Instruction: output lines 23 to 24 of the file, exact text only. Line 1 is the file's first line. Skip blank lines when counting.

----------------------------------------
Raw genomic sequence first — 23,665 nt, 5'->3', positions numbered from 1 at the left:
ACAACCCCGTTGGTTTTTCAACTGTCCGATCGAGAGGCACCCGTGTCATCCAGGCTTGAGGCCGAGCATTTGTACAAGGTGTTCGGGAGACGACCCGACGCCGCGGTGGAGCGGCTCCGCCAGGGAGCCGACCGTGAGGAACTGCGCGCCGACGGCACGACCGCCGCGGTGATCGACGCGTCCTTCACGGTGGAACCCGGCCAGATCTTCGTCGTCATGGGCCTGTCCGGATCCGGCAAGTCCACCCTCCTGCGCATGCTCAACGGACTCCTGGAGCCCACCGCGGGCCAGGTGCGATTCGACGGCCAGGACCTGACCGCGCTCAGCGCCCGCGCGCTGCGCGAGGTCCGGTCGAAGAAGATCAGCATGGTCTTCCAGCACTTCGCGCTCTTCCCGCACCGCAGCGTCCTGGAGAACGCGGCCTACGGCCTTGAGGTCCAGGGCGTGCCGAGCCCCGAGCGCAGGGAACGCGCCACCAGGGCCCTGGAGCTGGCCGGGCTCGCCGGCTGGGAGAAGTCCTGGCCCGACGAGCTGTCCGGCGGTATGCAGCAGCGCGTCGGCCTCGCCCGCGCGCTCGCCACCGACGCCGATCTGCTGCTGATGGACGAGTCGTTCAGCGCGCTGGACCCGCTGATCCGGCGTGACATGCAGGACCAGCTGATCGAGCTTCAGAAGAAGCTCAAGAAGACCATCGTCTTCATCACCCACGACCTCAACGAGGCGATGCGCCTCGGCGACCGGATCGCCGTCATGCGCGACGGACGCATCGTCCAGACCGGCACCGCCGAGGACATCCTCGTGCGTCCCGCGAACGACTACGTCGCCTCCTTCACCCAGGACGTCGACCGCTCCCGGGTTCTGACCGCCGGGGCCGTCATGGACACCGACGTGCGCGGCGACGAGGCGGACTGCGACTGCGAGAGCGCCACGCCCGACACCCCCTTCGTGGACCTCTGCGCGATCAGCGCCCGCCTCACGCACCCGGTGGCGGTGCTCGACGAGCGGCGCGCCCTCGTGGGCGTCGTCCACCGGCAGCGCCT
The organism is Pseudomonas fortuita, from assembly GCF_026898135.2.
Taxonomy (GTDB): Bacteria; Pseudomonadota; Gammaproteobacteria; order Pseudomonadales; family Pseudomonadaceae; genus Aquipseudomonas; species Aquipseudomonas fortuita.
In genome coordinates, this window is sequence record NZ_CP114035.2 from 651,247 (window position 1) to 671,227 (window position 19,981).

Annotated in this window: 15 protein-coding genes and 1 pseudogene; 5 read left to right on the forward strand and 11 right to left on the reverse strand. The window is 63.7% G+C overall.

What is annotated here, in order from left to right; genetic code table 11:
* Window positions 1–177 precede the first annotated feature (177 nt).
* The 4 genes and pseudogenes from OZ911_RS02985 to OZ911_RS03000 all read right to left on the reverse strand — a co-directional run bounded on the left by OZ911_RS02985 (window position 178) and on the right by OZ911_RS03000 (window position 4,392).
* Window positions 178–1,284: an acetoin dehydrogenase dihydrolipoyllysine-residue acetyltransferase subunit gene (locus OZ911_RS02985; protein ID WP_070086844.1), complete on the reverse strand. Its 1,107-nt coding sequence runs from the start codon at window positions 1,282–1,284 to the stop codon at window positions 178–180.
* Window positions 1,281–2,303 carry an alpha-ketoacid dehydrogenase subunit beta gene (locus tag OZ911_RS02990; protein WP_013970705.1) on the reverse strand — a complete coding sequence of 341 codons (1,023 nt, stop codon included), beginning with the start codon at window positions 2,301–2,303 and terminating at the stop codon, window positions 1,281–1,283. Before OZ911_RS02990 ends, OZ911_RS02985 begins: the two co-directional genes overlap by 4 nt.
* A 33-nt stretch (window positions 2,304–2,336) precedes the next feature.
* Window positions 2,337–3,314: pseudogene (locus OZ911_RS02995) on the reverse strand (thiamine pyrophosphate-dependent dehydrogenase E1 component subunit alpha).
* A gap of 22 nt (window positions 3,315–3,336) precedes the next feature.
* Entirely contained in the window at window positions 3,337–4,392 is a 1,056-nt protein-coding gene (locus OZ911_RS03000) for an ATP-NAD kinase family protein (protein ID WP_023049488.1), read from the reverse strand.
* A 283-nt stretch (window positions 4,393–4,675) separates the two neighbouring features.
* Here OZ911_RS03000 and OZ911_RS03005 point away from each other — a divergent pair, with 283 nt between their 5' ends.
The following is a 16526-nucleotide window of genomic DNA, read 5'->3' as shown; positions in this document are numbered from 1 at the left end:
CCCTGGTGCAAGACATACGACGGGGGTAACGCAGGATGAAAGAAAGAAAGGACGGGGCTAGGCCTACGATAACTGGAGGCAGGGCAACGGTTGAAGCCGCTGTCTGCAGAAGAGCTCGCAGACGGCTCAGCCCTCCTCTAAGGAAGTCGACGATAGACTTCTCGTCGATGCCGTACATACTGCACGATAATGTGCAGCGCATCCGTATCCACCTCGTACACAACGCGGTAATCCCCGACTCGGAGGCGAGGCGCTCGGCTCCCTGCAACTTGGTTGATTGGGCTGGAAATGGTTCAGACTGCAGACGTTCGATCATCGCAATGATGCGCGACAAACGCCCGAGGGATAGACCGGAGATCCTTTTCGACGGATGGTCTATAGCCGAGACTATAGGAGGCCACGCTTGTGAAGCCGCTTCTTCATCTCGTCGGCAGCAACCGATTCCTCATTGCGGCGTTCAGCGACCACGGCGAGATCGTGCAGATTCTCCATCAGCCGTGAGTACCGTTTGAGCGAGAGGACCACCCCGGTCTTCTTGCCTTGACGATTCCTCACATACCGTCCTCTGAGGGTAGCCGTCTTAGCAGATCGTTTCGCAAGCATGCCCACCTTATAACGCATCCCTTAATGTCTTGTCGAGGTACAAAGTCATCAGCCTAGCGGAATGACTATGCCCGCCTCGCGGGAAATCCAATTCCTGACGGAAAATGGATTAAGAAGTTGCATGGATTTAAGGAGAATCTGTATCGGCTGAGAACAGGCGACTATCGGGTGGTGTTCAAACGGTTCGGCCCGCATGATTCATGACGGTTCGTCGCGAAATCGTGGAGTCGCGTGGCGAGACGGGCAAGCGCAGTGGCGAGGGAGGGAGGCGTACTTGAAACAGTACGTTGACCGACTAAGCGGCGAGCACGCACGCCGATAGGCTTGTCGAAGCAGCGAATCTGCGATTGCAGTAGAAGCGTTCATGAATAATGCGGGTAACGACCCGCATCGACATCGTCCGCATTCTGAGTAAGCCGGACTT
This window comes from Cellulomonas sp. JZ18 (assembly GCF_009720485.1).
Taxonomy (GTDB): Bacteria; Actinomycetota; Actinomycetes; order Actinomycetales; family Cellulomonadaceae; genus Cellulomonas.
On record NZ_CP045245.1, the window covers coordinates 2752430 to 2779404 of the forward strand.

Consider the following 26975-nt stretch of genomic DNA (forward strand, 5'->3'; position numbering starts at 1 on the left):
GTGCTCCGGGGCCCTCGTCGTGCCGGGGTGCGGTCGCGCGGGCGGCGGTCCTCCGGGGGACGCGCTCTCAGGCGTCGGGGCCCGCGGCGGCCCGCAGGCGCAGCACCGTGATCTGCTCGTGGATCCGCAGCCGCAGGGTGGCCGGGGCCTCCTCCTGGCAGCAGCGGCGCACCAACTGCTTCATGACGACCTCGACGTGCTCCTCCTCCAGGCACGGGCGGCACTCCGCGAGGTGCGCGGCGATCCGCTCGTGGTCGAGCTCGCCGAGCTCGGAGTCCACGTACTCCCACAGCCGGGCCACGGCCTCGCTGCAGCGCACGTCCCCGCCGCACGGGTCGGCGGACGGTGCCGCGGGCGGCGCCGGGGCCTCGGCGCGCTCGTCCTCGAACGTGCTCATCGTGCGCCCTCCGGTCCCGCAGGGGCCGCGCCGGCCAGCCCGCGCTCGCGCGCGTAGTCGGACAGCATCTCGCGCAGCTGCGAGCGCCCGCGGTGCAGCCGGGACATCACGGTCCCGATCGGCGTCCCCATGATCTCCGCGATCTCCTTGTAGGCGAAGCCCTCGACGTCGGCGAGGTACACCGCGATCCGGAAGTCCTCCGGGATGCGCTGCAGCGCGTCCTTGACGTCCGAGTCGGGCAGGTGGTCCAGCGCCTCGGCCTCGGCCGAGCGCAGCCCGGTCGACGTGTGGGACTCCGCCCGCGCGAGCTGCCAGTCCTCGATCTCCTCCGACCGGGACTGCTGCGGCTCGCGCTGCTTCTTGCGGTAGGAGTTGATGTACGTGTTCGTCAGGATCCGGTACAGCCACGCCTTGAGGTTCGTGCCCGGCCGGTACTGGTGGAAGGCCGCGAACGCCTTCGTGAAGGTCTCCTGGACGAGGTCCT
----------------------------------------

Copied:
Consider the following 26975-nt stretch of genomic DNA (forward strand, 5'->3'; position numbering starts at 1 on the left):
GTGCTCCGGGGCCCTCGTCGTGCCGGGGTGCGGTCGCGCGGGCGGCGGTCCTCCGGGGGACGCGCTCTCAGGCGTCGGGGCCCGCGGCGGCCCGCAGGCGCAGCACCGTGATCTGCTCGTGGATCCGCAGCCGCAGGGTGGCCGGGGCCTCCTCCTGGCAGCAGCGGCGCACCAACTGCTTCATGACGACCTCGACGTGCTCCTCCTCCAGGCACGGGCGGCACTCCGCGAGGTGCGCGGCGATCCGCTCGTGGTCGAGCTCGCCGAGCTCGGAGTCCACGTACTCCCACAGCCGGGCCACGGCCTCGCTGCAGCGCACGTCCCCGCCGCACGGGTCGGCGGACGGTGCCGCGGGCGGCGCCGGGGCCTCGGCGCGCTCGTCCTCGAACGTGCTCATCGTGCGCCCTCCGGTCCCGCAGGGGCCGCGCCGGCCAGCCCGCGCTCGCGCGCGTAGTCGGACAGCATCTCGCGCAGCTGCGAGCGCCCGCGGTGCAGCCGGGACATCACGGTCCCGATCGGCGTCCCCATGATCTCCGCGATCTCCTTGTAGGCGAAGCCCTCGACGTCGGCGAGGTACACCGCGATCCGGAAGTCCTCCGGGATGCGCTGCAGCGCGTCCTTGACGTCCGAGTCGGGCAGGTGGTCCAGCGCCTCGGCCTCGGCCGAGCGCAGCCCGGTCGACGTGTGGGACTCCGCCCGCGCGAGCTGCCAGTCCTCGATCTCCTCCGACCGGGACTGCTGCGGCTCGCGCTGCTTCTTGCGGTAGGAGTTGATGTACGTGTTCGTCAGGATCCGGTACAGCCACGCCTTGAGGTTCGTGCCCGGCCGGTACTGGTGGAAGGCCGCGAACGCCTTCGTGAAGGTCTCCTGGACGAGGTCCT